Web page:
Neil MacGregor, presenter of The Museums that Make Us programmes on BBC Radio 4 and known throughout the world for his earlier series, A History of the World in 100 Objects, chose The Great Tapestry of Scotland as ‘the museum that epitomised the changes in purpose and practice encountered’ on his travels, ‘a demonstration of what the close collaboration between curator and public can achieve’. Listen to the broadcast here on BBC Sounds.
When Neil MacGregor – radio royalty – comes to call it makes every moment of a 10+ year project worthwhile. Our very own authors and illustrator Alistair Moffat, Alexander McCall Smith and Andrew Crummy have been there from the start, along with Dorie Wilkie and 1000+ stitchers and a bunch of impressive co-ordinators, fundraisers and tour programmers.
A magnificent storied space. As you will have noticed, I was impressed and enthused — a real people’s history that has humour and pathos, erudition and wit, and where in every panel you feel the presence and the engagement of the makers. I don’t think that I have ever seen anything like it — certainly not on such a scale. Many congratulations.Neil MacGregor speaking to Alistair Moffat
Neil started the final programme in the series asking the simple question, ‘What are Museums for?’ Over the course of the series he had received a range of responses from curators across the UK:
‘For this series I have been visiting museums all across the UK and everywhere I have been encountering curators and directors who see their collections not only as secure storehouses of important things from the past but also as… agents of change, to be used by the local community to explore the questions that pre-occupy them now. These museums are aiming to show us not only who we were but crucially who we want to be. This is a profound shift, a great expanding of the institution’s purpose and a return to the Enlightenment ideal of museums that make us… make us better citizens, more aware, more informed. Make us a more tolerant, cohesive society.’
‘Everywhere, I have found a willingness to confront difficult, potentially explosive histories whose scars are still visible… The museum can’t do it all by itself… All have started with the assumption that they can reach their goal only if they work with the local community.’
‘And that has meant another radical change in how museums think and act, inviting the public to take an active part in discussing and presenting the histories that affect them… join an active dialogue between guardians of historical truth, the curators and the public who decide why that truth matters for them now. In short, everywhere, the visitor is becoming a co-curator of the display and unsurprisingly members of the public have responded to that invitation with verve.’
‘I hankered after something more tangible to round off this series… Was there a museum that epitomised the changes in purpose and practice that I’d encountered on my travels, a demonstration of what the close collaboration between curator and public can achieve? … I opted for The Great Tapestry of Scotland, a huge snaking story of the people and history of Scotland, told in around 160 panels… several times the length of the Bayeux tapestry and like the Bayeux, it is not a tapestry at all, it is an embroidery.’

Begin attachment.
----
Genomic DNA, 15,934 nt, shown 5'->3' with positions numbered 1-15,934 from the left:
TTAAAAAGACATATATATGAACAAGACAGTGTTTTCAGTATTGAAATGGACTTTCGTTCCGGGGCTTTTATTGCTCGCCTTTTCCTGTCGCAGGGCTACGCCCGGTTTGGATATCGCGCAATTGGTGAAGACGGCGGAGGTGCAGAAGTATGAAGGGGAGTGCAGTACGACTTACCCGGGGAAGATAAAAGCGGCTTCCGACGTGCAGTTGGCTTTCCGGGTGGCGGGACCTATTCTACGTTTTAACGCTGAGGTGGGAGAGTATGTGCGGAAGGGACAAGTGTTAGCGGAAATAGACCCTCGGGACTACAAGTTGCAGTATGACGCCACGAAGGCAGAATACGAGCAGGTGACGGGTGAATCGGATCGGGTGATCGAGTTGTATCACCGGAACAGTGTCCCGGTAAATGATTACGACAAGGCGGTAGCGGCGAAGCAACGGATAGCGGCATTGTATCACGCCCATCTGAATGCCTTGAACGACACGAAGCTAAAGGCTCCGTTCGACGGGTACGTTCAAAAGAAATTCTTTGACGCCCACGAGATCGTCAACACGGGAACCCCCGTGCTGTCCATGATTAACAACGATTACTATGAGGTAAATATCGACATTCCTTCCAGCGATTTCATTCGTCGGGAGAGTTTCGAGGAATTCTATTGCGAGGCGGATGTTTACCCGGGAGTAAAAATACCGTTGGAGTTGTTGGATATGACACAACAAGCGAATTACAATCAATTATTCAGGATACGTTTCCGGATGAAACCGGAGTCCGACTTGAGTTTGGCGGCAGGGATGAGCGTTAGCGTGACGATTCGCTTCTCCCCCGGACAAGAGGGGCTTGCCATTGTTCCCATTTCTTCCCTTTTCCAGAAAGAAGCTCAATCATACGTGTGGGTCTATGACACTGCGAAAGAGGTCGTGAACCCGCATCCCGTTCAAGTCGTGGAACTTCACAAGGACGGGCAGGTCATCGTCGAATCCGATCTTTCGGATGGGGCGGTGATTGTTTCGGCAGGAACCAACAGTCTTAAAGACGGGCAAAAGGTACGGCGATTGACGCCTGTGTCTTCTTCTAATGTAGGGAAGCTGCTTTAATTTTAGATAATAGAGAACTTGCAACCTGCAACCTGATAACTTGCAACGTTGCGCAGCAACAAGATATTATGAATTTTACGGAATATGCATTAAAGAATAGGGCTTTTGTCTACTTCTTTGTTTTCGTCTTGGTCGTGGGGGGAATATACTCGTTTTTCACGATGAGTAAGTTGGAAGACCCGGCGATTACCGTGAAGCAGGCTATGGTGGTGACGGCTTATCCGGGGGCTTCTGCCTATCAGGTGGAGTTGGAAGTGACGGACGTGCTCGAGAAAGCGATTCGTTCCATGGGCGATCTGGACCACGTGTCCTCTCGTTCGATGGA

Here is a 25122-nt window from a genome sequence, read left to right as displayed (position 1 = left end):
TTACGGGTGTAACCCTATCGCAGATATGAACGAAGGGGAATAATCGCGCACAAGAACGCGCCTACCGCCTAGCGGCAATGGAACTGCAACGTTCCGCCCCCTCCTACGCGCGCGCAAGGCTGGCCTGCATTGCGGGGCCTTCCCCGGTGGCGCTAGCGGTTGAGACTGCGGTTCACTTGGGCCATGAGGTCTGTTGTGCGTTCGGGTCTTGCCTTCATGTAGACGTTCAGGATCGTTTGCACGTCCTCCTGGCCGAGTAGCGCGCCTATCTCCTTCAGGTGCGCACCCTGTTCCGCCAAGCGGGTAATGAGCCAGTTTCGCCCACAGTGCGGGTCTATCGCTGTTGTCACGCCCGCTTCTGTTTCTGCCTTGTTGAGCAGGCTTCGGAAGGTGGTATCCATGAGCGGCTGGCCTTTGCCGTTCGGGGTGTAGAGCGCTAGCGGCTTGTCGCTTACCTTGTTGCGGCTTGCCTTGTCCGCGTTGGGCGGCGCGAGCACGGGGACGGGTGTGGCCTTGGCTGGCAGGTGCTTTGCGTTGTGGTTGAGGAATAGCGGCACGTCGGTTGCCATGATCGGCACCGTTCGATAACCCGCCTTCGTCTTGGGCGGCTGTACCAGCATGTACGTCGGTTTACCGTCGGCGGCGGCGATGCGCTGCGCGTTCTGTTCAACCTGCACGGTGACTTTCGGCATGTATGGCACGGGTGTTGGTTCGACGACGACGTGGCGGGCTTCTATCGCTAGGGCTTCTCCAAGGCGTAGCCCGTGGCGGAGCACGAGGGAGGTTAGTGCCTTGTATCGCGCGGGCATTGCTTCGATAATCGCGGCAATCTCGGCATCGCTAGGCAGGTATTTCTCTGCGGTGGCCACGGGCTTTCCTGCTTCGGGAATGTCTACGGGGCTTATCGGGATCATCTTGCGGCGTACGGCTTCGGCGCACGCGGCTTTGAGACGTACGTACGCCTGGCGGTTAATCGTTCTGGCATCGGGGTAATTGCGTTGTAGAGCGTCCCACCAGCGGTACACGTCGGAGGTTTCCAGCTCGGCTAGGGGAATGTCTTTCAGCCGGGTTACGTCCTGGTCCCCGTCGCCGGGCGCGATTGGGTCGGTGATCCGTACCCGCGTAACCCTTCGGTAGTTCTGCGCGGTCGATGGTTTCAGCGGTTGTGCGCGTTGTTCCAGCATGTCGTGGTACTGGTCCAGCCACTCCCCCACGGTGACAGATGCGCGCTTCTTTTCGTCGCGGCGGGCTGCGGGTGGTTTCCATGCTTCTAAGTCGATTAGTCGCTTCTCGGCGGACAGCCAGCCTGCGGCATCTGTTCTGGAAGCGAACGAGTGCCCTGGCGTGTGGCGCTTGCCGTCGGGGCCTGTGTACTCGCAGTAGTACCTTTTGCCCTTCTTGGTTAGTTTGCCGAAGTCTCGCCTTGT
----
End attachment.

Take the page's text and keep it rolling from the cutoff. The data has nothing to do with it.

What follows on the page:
‘Brainchild of the Edinburgh writer Alexander McCall Smith, given substance by the historian Alistair Moffat, designed by the artist Andrew Crummy and sewn by many hundreds of stitchers from all over Scotland, I travelled to see it in its purpose-built home, a huge wigwam like structure in the Border town of Galashiels, where the panels are displayed at eye-level, chronologically, on a series of spokes radiating out from a central space, so you can walk up and down through the centuries.’
‘… [There is] a richness of colour and content that you find in every one of these panels. This story goes from the very beginning right up to now…critical moments of growth and decline, all in these brilliant colours with household objects’
‘One of the key strands of the romantic notion of Scottishness was the invention of Clan tartans, every single person had a pattern and so a place in the wider pattern. There is lots of tartan in the Tapestry and it has turned out to be a wonderfully flexible symbol of Scottishness that can accommodate any amount of diversity. Today the Sikh tartan takes its place along with MacDonalds, and Buchanans and my own MacGregor and that growing diversity of Scotland is reflected in some of the last panels.’
‘What do you hope people will take from this place when they imagine the Scotland they are going to make in their lives?’
Alistair Moffat: ‘That they were involved in its past. No matter how humble their origins… it doesn’t matter, this is your history, this your story and these are the bits of it, especially in the last 50 years, that you might remember.’
‘I know this sounds a bit naff, but I can hear the music of this thing, the music is the people talking, mill-wheels turning, gulls screeching at the catch behind the herring boat, a shepherd whistling and swearing at this dogs, the bang of a hammer on steel in the Clyde – that’s the music of it and you hear that as you walk around. It’s an extraordinary privilege to have been involved in this. I get very, very emotional about it because this, this is about as near as it gets to being us.’
Neil MacGregor: ‘That ultimately is surely what all museums are for… to allow us, the visitors, to find our place in the story. I called this series The Museums that Make us but it has become energizingly clear that they can fulfil this civic role only if visitors play their part, bringing to the accumulated knowledge of the museum their own imagination, experience and emotion. The museums that make us must also be museums that we play a part in making.’
Visit The Great Tapestry of Scotland in Galashiels. Or read about it in the books below.